In an age where more powerful devices are increasing in popularity and decreasing in cost, it should come as no surprise that employees are excited about the possibility of using their personal tablets, phones and computers in the workplace.
This trend, known as bring your own device (BYOD), is becoming more popular every year - a 2015 survey by Tech Pro Research found that nearly three out of four businesses already allow or plan on allowing employees to use their own hardware at work.
With the trend sweeping workplaces across the globe, it is time for small business owners to consider whether or not to implement a BYOD policy at their organisation.
One of the most immediately evident benefits of a BYOD policy is the savings it could lead to. After all, if employees are supplying their own hardware, businesses don't need to set aside funds for procuring that equipment. According to Sensis' eBusiness Report, Australian small and medium businesses spent an average of $4,800 on hardware in 2015. This is just slightly less than software expenditure, $5,000.
Australian small and medium businesses spent an average of $4,800 on hardware in 2015
There are several different approaches to funding a BYOD program, including providing a stipend or requiring employees to pay for their device. This might seem like something workers would oppose, but many are on board. According to a Good Technology report, half of surveyed organisations shift the costs of BYOD to employees - and those employees don't mind. It's easy to understand why - they get to choose and use the latest technology.
With a BYOD policy in place, companies are also likely to see an increase in productivity - if employees have their computer with them, no matter where they are, they have access to the tools needed to get work done remotely. This allows them a greater degree of flexibility, and can revolutionise formerly unproductive times in the day, like the morning bus or train ride. BYOD can also be a morale booster, as employees have more control over their devices - from superficial settings like desktop and wallpaper to more consequential areas like which programs to use.
While BYOD may seem like some kind of wonder strategy, there are some concerns that should give small business owners pause before jumping to implement it. While it does eliminate or lower the cost of hardware acquisition, it can lead to unexpected costs in making sure that all devices are up to standard and can work with a business' established network. That can be exacerbated by employees' personal choice in devices, especially if they choose different brands and operating systems.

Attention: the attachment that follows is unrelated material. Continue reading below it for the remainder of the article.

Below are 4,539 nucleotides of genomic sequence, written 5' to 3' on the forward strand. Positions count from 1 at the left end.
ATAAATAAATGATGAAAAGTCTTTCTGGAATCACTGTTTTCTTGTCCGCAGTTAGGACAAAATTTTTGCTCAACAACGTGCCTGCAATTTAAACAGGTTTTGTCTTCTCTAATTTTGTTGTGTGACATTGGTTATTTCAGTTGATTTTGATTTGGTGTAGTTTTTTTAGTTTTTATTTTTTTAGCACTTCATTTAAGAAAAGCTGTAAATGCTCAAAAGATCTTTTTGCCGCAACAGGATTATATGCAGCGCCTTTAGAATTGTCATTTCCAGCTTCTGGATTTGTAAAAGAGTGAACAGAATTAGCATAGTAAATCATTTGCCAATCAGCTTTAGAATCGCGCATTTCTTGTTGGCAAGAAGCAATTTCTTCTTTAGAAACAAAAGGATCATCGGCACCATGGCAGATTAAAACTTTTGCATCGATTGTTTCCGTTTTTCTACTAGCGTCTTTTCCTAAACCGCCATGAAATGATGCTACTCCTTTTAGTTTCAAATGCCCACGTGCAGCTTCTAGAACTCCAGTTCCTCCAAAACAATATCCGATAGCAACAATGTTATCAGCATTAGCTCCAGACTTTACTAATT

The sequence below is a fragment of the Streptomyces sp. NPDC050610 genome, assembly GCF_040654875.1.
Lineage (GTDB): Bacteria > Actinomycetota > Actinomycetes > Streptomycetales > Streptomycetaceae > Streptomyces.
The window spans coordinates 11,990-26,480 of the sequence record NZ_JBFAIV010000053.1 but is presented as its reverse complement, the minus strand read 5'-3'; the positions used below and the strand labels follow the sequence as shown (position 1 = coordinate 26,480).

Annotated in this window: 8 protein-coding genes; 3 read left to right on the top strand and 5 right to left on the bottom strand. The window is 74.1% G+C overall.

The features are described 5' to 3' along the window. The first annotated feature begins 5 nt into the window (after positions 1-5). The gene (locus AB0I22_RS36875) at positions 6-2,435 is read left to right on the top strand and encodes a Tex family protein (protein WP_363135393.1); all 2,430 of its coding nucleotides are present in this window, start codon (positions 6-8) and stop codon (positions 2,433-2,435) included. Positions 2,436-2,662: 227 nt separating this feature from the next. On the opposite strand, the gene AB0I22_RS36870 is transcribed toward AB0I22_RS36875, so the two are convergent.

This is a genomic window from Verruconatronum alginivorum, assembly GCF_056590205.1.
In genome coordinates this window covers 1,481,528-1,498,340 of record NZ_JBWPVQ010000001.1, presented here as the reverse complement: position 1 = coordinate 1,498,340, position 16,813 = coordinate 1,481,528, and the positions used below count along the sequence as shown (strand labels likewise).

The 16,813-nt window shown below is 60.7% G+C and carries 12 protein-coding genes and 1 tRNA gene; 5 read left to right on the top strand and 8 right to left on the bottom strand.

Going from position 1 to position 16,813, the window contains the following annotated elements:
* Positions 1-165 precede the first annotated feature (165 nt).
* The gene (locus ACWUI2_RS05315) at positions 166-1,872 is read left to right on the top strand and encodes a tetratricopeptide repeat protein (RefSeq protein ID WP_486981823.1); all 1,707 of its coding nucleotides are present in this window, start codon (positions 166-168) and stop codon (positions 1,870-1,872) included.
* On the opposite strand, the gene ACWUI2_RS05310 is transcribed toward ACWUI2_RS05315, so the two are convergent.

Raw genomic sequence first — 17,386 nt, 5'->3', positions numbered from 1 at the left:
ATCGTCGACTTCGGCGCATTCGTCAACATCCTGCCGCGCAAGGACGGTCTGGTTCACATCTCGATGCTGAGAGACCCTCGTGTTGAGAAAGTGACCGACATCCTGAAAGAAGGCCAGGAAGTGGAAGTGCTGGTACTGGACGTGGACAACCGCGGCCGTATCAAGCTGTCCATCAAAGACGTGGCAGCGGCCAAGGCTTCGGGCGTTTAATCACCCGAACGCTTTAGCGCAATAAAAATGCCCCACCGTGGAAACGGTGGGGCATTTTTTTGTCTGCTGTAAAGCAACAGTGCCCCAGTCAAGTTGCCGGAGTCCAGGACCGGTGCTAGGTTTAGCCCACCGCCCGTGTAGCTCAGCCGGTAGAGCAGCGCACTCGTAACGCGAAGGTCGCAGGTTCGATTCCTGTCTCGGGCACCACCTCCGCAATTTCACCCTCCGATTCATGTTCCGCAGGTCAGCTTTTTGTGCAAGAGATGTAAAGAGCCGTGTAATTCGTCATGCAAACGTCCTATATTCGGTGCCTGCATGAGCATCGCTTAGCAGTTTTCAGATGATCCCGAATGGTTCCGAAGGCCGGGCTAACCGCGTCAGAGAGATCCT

A more pressing concern, however, is the security risk involved. Before BYOD, businesses had the luxury of maintaining a closed network and keeping proprietary information where it belonged. If employees are able to carry their work devices with them, the risk of a data breach becomes much more likely. If an employee loses his or her tablet, for example, company information is at risk.
A strong BYOD policy, on the other hand, can help mitigate these risks and make an implementation much smoother.
Small business owners must consider their situation to determine if BYOD is worthwhile.
The bottom line
There is no one right strategy when it comes to the question of BYOD. At the end of the day, business owners must consider their unique situation and determine if BYOD is worthwhile.
Whether adopting BYOD or using company-provided hardware, businesses must be prepared to invest the necessary costs into their IT needs.
This is where the importance of small business cash flow comes into play. For more information about how debtor finance services can help your organisation, contact us today on 1300 760 205.
If you'd like to learn how Earlypay's Invoice Finance & Equipment Finance can help you boost your working capital to fund growth or keep on top of day-to-day operations of your business, contact Earlypay's helpful team today on 1300 760 205, visit our sign-up form or contact [email protected].